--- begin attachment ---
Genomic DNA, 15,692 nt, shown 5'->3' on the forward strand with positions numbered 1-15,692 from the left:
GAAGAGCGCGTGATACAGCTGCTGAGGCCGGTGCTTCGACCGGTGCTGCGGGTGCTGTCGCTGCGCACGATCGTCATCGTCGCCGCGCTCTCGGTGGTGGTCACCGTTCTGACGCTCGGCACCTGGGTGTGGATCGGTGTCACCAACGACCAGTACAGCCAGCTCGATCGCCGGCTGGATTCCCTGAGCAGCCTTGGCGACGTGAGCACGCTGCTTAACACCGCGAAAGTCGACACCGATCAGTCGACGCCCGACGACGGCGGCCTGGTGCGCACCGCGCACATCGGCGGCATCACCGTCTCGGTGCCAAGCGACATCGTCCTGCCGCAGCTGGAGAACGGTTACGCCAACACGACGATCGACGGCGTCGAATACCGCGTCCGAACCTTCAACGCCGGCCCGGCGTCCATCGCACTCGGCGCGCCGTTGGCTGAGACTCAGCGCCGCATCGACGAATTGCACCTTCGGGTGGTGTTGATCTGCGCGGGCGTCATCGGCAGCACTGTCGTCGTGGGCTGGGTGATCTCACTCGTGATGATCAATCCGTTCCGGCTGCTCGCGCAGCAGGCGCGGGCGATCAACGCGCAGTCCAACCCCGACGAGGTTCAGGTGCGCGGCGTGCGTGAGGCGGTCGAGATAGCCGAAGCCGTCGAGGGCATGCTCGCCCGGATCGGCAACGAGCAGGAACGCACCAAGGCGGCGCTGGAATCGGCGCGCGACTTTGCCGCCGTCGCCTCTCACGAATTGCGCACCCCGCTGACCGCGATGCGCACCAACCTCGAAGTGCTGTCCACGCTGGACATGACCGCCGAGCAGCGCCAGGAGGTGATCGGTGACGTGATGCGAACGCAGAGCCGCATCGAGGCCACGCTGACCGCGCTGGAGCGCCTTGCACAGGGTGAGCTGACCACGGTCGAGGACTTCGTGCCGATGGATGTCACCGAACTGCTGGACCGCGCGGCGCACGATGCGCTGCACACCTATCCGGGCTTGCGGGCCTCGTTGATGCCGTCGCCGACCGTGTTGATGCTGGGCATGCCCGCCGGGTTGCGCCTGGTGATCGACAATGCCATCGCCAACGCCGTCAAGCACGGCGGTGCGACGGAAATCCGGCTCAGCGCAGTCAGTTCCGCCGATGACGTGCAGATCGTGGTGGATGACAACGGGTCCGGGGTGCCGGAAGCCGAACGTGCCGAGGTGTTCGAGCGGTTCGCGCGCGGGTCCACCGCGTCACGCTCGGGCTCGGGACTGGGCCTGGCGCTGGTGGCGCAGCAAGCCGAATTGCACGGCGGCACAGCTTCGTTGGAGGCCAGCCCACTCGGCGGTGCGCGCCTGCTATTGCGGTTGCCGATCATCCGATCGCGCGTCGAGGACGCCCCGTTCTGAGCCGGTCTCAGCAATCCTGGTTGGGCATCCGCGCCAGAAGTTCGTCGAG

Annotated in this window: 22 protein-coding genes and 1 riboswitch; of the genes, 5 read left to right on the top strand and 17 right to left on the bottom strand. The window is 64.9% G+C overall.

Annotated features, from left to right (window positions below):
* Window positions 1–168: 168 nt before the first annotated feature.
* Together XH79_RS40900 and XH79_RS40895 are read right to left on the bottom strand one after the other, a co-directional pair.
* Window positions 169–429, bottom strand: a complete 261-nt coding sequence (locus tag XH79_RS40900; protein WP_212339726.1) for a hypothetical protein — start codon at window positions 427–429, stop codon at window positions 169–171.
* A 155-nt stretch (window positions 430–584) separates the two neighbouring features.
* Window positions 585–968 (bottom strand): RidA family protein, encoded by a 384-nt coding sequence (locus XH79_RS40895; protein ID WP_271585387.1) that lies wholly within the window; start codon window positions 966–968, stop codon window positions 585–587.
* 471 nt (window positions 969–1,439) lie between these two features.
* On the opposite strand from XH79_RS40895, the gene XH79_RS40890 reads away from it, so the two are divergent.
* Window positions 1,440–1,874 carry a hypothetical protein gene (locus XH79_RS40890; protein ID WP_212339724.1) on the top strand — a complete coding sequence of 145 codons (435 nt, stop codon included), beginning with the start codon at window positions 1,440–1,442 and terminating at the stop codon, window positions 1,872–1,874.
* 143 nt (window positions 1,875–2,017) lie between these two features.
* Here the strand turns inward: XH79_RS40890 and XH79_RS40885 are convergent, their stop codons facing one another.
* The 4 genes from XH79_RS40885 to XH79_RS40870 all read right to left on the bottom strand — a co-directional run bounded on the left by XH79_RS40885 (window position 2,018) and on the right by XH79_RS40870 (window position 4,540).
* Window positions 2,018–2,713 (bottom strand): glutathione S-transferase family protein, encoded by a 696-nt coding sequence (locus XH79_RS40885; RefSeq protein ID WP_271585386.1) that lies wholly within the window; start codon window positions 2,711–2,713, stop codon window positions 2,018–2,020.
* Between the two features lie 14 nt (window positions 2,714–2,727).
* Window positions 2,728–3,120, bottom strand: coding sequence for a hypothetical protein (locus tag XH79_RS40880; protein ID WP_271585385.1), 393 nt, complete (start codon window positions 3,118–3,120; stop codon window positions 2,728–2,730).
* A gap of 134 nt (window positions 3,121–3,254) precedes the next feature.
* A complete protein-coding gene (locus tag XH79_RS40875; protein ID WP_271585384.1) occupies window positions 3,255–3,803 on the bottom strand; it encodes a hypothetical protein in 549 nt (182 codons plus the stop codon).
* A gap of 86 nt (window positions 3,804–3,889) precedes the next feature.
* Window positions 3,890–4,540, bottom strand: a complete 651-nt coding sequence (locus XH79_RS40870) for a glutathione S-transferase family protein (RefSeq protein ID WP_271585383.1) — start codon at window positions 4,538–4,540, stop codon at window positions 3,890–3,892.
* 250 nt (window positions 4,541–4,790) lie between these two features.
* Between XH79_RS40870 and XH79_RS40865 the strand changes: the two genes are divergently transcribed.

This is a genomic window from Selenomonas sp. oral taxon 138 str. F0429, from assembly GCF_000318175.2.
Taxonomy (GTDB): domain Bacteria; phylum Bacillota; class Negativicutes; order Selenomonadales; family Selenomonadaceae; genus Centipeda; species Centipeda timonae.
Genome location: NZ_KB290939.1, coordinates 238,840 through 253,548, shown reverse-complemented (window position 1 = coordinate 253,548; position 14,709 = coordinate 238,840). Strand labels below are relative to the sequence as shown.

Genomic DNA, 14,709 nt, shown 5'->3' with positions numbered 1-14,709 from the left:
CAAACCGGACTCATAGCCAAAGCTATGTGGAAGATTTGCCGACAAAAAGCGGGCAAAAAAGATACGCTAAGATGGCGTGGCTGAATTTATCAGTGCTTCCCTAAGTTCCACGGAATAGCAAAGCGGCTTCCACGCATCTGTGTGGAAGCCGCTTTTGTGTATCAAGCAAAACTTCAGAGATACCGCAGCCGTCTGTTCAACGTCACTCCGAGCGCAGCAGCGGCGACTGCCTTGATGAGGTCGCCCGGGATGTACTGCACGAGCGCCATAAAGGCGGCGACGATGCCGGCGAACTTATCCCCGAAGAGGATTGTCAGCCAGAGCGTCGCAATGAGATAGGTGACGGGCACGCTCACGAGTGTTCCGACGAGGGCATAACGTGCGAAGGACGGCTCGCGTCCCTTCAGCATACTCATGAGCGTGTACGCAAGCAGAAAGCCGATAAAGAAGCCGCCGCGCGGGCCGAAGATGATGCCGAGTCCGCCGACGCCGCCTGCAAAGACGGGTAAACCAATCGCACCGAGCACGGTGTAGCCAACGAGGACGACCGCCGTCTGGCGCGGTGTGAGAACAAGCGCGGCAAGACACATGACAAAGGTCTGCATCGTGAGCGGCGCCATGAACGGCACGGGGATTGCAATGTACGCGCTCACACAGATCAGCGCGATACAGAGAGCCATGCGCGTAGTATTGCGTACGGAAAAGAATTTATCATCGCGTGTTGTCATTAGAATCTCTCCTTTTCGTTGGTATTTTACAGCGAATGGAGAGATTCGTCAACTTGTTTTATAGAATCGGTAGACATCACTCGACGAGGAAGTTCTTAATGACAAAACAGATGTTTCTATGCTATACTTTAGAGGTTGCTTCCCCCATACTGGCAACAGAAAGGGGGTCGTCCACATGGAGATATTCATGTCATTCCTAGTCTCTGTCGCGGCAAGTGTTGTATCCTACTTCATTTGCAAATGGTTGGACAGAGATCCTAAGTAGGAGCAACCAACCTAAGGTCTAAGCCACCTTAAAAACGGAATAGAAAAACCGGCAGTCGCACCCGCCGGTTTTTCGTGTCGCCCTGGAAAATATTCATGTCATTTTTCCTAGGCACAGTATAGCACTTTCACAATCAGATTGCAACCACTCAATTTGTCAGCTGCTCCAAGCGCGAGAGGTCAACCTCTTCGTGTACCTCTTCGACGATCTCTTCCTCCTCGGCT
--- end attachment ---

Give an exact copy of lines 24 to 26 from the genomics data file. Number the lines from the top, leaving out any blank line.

* Between XH79_RS40870 and XH79_RS40865 the strand changes: the two genes are divergently transcribed.

This is a genomic window from Selenomonas sp. oral taxon 138 str. F0429, from assembly GCF_000318175.2.
Taxonomy (GTDB): domain Bacteria; phylum Bacillota; class Negativicutes; order Selenomonadales; family Selenomonadaceae; genus Centipeda; species Centipeda timonae.